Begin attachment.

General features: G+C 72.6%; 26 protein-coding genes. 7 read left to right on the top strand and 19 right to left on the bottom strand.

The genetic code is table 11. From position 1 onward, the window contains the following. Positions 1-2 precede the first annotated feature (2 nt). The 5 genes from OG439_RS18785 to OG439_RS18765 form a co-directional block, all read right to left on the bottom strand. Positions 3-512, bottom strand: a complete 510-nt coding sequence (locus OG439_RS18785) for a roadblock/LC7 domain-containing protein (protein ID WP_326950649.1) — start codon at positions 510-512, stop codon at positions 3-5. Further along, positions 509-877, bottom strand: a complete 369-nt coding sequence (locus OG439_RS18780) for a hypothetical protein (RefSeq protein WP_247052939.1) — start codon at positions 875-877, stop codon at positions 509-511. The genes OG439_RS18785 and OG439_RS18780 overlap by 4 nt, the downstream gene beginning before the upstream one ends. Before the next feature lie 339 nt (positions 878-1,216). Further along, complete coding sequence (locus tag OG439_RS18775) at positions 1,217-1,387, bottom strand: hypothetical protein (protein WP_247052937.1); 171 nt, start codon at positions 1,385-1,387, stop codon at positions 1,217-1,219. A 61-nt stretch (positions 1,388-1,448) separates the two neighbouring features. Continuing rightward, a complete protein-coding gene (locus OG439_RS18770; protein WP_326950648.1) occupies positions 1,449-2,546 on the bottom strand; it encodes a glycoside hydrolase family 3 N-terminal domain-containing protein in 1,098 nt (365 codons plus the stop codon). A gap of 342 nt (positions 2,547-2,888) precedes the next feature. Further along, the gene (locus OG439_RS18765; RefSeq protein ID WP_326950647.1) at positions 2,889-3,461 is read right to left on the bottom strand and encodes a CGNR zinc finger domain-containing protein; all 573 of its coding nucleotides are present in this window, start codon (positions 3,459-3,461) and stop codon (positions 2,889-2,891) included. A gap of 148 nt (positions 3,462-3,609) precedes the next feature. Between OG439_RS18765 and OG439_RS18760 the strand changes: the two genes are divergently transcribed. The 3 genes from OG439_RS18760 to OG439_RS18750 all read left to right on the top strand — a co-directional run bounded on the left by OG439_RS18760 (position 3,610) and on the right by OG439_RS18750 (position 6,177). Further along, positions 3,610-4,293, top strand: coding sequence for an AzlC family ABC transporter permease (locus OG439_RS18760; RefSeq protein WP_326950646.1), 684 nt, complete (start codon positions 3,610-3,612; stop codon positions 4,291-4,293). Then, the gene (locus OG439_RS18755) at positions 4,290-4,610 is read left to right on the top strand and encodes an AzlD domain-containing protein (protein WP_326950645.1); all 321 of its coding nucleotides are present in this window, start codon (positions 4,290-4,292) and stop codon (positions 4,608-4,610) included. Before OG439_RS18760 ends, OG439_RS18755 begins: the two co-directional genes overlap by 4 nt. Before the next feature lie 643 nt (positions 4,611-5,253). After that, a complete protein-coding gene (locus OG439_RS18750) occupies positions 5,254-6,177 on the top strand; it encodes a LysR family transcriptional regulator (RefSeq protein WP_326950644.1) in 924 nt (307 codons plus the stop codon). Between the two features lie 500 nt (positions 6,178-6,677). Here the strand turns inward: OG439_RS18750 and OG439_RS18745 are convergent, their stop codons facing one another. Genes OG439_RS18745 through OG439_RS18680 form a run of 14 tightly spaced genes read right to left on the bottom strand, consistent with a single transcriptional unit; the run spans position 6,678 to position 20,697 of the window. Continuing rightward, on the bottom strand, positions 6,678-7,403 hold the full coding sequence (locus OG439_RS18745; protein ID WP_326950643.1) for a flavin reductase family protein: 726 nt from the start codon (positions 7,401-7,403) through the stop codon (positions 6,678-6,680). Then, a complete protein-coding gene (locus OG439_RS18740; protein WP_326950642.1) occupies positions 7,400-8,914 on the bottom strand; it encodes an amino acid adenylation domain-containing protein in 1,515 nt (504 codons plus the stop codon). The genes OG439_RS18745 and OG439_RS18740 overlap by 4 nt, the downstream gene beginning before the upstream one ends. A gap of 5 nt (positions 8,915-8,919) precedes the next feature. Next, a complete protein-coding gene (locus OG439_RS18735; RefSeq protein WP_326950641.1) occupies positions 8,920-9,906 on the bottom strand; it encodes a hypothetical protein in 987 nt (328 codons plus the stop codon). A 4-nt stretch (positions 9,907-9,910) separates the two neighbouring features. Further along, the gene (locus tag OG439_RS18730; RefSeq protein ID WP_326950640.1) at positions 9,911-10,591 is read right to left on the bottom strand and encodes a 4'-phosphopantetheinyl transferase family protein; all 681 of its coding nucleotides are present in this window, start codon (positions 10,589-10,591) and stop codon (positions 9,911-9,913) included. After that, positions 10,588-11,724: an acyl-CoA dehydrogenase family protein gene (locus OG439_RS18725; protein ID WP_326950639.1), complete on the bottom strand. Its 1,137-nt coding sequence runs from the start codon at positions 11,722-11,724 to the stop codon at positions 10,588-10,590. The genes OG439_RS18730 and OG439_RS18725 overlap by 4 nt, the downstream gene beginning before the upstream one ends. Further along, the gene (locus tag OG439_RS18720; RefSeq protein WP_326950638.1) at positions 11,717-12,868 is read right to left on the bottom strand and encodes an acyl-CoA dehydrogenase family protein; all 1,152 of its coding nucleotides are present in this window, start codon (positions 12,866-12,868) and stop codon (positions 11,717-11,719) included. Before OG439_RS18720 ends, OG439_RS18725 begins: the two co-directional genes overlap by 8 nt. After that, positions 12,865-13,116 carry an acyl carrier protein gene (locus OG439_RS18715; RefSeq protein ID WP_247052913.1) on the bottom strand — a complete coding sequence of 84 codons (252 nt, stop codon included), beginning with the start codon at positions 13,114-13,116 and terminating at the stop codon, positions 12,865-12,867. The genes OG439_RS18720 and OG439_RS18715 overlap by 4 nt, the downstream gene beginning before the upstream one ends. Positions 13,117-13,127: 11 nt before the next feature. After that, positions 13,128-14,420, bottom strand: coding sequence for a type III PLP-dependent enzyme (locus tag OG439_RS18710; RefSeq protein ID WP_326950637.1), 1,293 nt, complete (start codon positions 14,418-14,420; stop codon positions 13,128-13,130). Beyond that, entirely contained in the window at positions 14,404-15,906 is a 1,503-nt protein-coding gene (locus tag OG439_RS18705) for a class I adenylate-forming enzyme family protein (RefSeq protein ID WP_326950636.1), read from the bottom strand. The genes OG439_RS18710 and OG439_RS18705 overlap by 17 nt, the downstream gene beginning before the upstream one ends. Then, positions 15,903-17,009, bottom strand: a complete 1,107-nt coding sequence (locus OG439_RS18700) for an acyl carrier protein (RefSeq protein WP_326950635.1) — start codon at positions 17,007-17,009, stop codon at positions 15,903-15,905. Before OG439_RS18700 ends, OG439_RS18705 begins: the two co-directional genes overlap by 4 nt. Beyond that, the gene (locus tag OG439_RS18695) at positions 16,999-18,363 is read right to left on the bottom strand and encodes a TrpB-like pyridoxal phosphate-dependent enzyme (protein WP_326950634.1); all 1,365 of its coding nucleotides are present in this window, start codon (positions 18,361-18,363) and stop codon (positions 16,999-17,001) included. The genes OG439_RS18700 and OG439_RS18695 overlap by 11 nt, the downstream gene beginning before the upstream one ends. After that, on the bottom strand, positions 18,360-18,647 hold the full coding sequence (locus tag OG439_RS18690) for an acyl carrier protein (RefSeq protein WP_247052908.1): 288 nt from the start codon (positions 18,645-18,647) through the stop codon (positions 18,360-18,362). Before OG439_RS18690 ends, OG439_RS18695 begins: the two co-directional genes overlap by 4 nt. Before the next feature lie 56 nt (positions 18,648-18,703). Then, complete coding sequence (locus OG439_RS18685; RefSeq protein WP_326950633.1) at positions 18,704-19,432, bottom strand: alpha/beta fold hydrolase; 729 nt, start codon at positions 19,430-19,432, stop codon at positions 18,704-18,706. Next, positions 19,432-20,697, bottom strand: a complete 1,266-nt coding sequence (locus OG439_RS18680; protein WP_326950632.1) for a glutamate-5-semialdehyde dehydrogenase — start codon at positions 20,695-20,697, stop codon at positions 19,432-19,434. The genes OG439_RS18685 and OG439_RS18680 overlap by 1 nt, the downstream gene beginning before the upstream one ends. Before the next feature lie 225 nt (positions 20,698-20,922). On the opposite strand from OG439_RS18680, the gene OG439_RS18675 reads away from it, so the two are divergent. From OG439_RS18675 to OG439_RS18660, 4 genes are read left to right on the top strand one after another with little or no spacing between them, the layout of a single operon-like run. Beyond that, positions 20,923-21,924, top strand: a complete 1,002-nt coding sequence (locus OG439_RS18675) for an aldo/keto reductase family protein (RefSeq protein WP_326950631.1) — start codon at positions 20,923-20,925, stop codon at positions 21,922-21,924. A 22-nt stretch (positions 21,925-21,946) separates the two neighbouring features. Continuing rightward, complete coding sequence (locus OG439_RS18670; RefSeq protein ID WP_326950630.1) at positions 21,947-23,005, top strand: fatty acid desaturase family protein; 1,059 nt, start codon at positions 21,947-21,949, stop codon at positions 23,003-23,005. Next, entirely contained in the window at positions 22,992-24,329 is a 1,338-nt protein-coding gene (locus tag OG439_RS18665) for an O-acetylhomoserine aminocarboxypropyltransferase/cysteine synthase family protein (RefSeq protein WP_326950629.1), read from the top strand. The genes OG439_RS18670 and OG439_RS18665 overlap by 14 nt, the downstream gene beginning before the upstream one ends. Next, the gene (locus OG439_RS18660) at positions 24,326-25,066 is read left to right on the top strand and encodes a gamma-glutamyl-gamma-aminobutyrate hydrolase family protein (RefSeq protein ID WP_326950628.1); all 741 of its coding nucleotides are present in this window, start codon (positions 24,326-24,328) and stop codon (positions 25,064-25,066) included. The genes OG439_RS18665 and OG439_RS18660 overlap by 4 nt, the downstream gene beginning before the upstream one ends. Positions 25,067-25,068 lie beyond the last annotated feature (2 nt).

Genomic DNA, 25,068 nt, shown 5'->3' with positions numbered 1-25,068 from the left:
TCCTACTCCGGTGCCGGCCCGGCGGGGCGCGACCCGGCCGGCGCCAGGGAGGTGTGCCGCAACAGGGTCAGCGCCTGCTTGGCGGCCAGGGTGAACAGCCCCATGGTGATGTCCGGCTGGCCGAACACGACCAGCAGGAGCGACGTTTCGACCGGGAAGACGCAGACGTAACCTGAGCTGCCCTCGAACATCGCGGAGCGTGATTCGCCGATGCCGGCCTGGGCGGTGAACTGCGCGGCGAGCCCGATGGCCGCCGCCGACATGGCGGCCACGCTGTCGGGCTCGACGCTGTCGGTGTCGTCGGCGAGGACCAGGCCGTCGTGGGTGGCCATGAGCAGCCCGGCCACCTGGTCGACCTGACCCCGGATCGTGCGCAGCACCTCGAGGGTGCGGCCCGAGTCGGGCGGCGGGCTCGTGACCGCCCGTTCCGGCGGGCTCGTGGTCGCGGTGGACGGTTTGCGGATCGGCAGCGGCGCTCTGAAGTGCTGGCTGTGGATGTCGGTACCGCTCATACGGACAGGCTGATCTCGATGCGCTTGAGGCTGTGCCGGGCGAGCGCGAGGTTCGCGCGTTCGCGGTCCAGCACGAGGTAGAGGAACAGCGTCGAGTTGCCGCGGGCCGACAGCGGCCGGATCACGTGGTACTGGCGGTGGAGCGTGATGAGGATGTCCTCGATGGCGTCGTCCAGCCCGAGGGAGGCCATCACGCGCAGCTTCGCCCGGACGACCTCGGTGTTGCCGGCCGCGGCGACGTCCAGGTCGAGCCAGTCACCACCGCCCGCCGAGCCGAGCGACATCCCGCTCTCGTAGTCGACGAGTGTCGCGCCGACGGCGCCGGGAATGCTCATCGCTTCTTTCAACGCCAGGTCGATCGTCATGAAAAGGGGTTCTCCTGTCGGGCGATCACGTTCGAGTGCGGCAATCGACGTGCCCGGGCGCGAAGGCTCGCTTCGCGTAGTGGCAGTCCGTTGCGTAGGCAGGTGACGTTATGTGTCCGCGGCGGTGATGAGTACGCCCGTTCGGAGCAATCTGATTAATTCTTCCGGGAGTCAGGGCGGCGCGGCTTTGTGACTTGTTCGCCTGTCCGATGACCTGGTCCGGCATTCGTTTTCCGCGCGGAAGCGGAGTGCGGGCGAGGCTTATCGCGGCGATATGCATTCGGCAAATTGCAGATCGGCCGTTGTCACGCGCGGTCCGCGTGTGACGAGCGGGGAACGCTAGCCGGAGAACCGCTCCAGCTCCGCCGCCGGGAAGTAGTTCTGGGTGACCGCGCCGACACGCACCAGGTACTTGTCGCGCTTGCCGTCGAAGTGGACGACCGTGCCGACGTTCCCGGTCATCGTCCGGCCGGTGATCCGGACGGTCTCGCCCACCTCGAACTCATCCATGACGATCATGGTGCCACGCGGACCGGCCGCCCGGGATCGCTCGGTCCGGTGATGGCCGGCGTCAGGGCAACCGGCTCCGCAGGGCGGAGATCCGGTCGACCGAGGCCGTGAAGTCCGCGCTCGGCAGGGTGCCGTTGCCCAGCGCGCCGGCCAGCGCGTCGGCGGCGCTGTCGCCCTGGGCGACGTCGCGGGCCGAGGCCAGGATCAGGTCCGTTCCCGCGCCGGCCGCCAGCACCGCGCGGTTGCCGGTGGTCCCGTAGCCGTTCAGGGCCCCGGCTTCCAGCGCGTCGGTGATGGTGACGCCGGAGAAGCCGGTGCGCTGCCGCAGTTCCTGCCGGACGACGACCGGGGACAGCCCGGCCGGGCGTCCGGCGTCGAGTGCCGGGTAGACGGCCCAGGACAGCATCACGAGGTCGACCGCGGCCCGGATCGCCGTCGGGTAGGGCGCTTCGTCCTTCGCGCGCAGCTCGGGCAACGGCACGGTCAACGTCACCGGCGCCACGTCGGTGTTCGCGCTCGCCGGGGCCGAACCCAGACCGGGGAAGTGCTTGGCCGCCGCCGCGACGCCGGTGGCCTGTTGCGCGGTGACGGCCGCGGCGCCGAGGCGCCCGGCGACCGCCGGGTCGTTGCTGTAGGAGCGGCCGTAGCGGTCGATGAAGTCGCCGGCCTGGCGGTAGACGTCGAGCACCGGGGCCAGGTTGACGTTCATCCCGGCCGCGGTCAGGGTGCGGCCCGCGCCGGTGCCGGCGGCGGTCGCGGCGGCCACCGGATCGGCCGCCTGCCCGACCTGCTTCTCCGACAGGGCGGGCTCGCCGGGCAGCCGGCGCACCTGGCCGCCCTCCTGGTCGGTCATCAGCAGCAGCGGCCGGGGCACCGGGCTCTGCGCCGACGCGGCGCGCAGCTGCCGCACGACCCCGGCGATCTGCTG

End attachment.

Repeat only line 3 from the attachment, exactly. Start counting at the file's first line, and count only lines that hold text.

Genomic DNA, 25,068 nt, shown 5'->3' with positions numbered 1-25,068 from the left: